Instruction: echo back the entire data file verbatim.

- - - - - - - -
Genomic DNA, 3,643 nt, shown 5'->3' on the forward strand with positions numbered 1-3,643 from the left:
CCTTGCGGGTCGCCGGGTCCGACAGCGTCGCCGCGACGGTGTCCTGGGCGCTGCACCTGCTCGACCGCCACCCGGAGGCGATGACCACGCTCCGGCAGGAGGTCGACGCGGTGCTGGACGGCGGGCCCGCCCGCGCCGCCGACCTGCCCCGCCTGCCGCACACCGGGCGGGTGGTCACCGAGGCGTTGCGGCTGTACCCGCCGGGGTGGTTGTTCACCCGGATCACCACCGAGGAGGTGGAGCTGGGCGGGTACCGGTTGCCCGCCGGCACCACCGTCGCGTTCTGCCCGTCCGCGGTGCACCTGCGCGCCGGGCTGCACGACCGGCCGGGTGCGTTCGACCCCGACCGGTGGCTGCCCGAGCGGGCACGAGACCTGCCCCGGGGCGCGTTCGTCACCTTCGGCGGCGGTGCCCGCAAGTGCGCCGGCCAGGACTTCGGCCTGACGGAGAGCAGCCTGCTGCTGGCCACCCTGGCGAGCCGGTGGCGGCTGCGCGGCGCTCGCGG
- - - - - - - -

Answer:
Genomic DNA, 3,643 nt, shown 5'->3' on the forward strand with positions numbered 1-3,643 from the left:
CCTTGCGGGTCGCCGGGTCCGACAGCGTCGCCGCGACGGTGTCCTGGGCGCTGCACCTGCTCGACCGCCACCCGGAGGCGATGACCACGCTCCGGCAGGAGGTCGACGCGGTGCTGGACGGCGGGCCCGCCCGCGCCGCCGACCTGCCCCGCCTGCCGCACACCGGGCGGGTGGTCACCGAGGCGTTGCGGCTGTACCCGCCGGGGTGGTTGTTCACCCGGATCACCACCGAGGAGGTGGAGCTGGGCGGGTACCGGTTGCCCGCCGGCACCACCGTCGCGTTCTGCCCGTCCGCGGTGCACCTGCGCGCCGGGCTGCACGACCGGCCGGGTGCGTTCGACCCCGACCGGTGGCTGCCCGAGCGGGCACGAGACCTGCCCCGGGGCGCGTTCGTCACCTTCGGCGGCGGTGCCCGCAAGTGCGCCGGCCAGGACTTCGGCCTGACGGAGAGCAGCCTGCTGCTGGCCACCCTGGCGAGCCGGTGGCGGCTGCGCGGCGCTCGCGG